If I ever saw an amputee getting hanged, I'd probably just start calling out letters.
Before he grappled with Important Things on Comedy Central, even before he took The Daily Show Trendspotting, Demetri Martin was an NYU Law dropout working off a hunch that he'd rather spend time writing quick one-liners and delivering them onstage than burying his head in legal briefs.
Thirteen years, almost to the day, since his first standup set, he's developed into a five-tool comedy player, writing screenplays, starring in Taking Woodstock -- and nearly Moneyball, till Jonah Hill squeezed past him for the Paul DePodesta role -- and, classic lawyer move, an honest-to-god book he's still working on, which he's pitched as "the Gödel, Escher, Bach of humor books."
So expect plenty of gags about BP and Jersey Shore when he drops by the House of Blues tonight, getting back to his standup roots with, he says, lots of new material. In anticipation of his first stop in Dallas since 2006, he was good enough to chat with Unfair Park on Wednesday about the upcoming show, and how his comedy writing's changed since he first took the plunge.
So today, Bastille Day, happens to be a pretty big career anniversary for you, doesn't it?
Yeah, it's my thirteenth anniversary today. I was freeing myself from my old life, undergoing a personal revolution. You know, I had gone to law school for two years, and I decided I was going to leave and do standup. I decided [to drop out] in the spring -- originally I was going to do this new talent night, a Monday night at the club. I was going to try to go in the spring, but I chickened out or couldn't get enough friends to come, so I had to reschedule it. I finally was able to get it together for the summer, that July. I was just going for it without any indication that I should be. Just saying, "Alright, I wanna do this."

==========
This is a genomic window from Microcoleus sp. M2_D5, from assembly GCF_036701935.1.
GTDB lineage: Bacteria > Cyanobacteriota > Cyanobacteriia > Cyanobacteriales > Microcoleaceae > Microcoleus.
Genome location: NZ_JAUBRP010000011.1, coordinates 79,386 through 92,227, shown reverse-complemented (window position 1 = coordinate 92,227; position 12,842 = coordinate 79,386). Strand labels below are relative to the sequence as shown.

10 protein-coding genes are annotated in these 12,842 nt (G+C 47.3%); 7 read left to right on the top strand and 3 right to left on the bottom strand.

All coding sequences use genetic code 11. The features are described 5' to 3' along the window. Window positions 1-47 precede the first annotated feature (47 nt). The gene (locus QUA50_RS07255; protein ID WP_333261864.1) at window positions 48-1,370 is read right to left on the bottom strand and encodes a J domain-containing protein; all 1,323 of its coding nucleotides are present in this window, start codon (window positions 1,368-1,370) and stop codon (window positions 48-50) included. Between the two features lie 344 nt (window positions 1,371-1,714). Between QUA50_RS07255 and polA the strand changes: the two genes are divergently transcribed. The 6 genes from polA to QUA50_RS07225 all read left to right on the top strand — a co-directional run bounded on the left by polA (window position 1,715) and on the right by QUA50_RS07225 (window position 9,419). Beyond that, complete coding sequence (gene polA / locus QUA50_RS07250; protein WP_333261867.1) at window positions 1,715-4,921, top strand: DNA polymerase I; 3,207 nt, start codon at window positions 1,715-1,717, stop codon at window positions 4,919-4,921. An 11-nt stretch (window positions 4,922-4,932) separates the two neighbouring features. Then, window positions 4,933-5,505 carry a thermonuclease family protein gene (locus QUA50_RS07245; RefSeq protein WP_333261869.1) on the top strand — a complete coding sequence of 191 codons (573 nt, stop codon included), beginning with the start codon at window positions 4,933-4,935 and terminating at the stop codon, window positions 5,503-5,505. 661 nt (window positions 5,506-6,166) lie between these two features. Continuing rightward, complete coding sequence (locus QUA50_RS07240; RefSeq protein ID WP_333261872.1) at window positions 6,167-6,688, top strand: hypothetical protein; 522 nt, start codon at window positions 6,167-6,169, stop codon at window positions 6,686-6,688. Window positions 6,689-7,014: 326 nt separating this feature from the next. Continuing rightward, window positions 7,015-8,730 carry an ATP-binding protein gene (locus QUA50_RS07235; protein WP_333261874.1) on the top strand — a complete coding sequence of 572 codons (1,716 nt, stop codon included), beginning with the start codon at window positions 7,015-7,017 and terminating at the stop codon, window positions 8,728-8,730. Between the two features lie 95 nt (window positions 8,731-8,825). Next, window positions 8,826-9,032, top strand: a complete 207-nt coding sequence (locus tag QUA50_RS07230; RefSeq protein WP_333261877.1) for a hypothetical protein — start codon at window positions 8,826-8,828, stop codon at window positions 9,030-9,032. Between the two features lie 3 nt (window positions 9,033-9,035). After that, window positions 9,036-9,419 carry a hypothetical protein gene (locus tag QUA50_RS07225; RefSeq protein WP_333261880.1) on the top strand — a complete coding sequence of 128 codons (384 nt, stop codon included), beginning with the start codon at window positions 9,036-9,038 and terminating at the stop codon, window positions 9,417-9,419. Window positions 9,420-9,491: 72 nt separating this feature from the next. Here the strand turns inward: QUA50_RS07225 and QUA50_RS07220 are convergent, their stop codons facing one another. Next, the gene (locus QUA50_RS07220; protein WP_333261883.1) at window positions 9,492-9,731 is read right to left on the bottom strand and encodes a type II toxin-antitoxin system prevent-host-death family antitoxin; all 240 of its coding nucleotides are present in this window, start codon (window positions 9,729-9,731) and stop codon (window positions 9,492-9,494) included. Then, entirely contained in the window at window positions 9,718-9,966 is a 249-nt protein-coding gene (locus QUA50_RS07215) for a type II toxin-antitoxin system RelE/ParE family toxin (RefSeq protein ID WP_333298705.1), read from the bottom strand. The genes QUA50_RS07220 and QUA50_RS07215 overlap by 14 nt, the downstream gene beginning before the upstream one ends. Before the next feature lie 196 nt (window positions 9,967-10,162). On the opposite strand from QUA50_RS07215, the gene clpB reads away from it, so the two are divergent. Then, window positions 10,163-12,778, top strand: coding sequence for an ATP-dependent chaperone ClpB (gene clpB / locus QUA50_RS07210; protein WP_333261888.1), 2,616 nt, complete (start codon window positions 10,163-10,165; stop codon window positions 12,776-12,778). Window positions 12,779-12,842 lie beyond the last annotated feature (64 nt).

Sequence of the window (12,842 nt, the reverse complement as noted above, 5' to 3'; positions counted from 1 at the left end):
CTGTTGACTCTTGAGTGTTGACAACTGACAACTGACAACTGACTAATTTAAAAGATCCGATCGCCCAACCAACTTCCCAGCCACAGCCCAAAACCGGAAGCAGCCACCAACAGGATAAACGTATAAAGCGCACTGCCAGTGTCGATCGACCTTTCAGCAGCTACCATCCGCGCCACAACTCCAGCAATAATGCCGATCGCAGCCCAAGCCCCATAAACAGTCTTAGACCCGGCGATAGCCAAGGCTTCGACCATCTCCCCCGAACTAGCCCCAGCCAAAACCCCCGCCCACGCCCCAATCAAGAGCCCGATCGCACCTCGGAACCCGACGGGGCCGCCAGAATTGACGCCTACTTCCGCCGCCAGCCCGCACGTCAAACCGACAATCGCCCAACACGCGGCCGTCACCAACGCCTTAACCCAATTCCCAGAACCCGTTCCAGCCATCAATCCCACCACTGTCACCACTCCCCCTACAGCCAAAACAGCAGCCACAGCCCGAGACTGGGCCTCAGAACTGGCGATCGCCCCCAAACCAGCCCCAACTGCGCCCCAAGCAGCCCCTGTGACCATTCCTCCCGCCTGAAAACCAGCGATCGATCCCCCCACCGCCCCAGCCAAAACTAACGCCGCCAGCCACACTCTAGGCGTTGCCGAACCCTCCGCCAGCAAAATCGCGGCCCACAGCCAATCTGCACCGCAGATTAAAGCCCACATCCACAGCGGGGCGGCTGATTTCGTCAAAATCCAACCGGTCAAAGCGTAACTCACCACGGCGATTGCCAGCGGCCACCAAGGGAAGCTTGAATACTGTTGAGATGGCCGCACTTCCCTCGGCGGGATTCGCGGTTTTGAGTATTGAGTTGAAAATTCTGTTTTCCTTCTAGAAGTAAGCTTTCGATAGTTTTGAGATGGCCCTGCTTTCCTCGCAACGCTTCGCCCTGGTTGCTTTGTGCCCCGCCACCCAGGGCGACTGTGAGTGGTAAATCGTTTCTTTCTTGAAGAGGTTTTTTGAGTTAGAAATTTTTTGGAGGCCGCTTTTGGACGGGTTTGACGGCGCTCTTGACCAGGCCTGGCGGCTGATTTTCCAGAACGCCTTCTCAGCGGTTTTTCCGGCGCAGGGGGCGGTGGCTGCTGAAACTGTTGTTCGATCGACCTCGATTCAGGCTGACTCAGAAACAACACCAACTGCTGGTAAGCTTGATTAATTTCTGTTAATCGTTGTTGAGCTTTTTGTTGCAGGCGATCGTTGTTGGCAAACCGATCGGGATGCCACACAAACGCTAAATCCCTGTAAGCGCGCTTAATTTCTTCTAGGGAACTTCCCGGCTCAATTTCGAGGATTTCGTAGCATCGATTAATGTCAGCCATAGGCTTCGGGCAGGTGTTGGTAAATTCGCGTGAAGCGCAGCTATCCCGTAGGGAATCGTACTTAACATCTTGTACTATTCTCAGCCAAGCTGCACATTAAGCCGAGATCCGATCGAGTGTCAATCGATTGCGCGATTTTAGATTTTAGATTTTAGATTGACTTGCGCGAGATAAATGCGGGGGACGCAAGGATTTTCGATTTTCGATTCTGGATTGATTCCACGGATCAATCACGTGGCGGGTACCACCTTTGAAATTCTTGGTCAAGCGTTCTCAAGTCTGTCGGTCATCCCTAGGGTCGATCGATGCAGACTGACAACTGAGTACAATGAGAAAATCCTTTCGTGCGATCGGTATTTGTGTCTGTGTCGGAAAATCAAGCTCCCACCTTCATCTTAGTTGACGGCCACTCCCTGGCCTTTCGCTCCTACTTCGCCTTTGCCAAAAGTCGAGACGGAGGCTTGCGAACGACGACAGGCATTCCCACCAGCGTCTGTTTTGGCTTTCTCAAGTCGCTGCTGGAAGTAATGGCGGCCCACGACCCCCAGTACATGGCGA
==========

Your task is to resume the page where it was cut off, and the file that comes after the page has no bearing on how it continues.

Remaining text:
So there was a while after you'd dropped out when you still hadn't even performed once. What was it like during those months in limbo?
I was writing. I was finally sitting down to write down ideas and discovering how different it was to joke around with your friends, the difference between just trying to be funny continuously in a conversation, and premeditating or writing a joke. To me, writing jokes was about the fewest words possible to get to the joke.
Thirteen years since, then, what do you notice is different about how you write, or how your routine's changed?
I have different notebooks all over the place. I'll have a joke, a drawing, an idea for a book, the theme for a movie or character or a concept for a movie. Or maybe I get an idea for a shot -- because I do want to direct stuff. I'm trying to learn how to think of a cool shot. It might have no relevance right now. But I've learned over the years to not discard something just because it's irrelevant, because later its relevance might emerge.
Just a couple of months ago, I went through the notebooks that I had and I decided to label all of them different categories. I've numbered all the pages. Pocket notebook five, page 22. So I can go back and say, "What was this original joke, this original idea?" It's really nice. After doing standup for a while, I can look back and say, "Ah, this is good" or let's go back to that idea. I never quite cracked it. Or, "Oh, okay good. I used that."
How has working on your TV show changed that writing style now? It's got to be different without a new crowd to bounce ideas off of every night.